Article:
Decades of research on trisomy documents that advance age of mother at the time of conception carries risk of all forms of trisomy and other chromosomal aberrations. To eliminate the risk of sex chromosome aneuploidies, invasive testing is offered to women at a higher risk of trisomy linked to 21,18, 13 chromosomes. Some of these are now detectable with ultrasound findings but those not seen through ultrasound are advised to go further for a targeted diagnostic test like FISH (fluorescence in situ hybridization) or quantitative fluorescence polymerase chain reaction (QF-PCR). There is growing concurrence among the medical science fraternity that instead of frequent use of invasive technology, “testing for less” using method of Karyotyping (or recently introduced method of chromosomal microarray) is bound to be safer. [Details drawn from Guido de Wert. 2018. “Ethics of Cell-Free DNA-Based Prenatal Testing for Sex chromosome Aneuploidies and Sex determination” in Non-invasive Prenatal Testing (NIPT)].

However, what is troubling at present is the misuse of these technological tools. These tests are developed to help a pregnant woman make a choice. It is parental decision to take the risk of having a child who may have some abnormalities due to chromosomal aberrations. The opinion of experts helps prospective parents to get better counselling and avert the shock of sudden realization post birth complications of the baby. Sadly, this technology is blatantly being misused for unlawful sex determination of foetuses in countries like India. Cultural son preference often results in unlawful elimination of female foetus by unethical use of this technology.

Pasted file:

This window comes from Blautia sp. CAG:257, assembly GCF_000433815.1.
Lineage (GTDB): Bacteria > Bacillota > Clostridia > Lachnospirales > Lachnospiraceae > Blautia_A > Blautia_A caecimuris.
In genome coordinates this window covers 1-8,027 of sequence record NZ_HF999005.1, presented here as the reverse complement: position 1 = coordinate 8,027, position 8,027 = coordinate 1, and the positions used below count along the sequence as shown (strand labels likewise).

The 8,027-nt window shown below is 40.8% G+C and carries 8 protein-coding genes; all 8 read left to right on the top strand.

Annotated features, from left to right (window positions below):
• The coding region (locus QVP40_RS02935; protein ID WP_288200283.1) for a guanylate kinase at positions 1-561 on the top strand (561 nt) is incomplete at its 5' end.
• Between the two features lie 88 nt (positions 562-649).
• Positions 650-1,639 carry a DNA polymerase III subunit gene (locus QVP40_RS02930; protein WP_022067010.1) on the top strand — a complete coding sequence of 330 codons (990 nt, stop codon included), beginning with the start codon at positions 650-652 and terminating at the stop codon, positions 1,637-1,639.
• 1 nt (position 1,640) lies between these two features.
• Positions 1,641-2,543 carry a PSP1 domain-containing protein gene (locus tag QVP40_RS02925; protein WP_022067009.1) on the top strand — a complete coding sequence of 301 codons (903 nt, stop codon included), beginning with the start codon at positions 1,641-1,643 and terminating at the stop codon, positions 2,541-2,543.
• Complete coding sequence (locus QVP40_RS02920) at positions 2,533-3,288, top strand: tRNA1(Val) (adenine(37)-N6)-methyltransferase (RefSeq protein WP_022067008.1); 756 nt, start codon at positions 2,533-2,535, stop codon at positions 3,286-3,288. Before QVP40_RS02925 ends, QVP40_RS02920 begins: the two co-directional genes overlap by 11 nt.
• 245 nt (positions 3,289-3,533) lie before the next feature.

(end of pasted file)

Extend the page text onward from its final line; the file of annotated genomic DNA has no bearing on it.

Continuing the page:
Jerome Lejeune (13th June, 1926- 3rd April, 1994)

Jerome Lejeune was a famous French geneticist and paediatrician best known for his discovery of the chromosome abnormality which causes Down's syndrome. For this outstanding discovery he was awarded Kennedy prize by the then President John F. Kennedy himself. He was appointed Director of Research at the National Centre for Scientific Research, Paris in 1963, and Professor of Fundamental Genetics at the Faculty of Medicine in Paris in 1964. He was awarded the William Allan Award, the highest award given by the American Society of Human Genetics. He was also appointed as the first President of the Pontifical Academy for Life.

  • In 1958, Lejeune along with Raymond Turnip and Martha Gautier discovered that Down syndrome is caused by an extra copy of chromosome (trisomy 21).

  • He was the first scientist to link a human disorder (intellectual disability) with a chromosome aberration.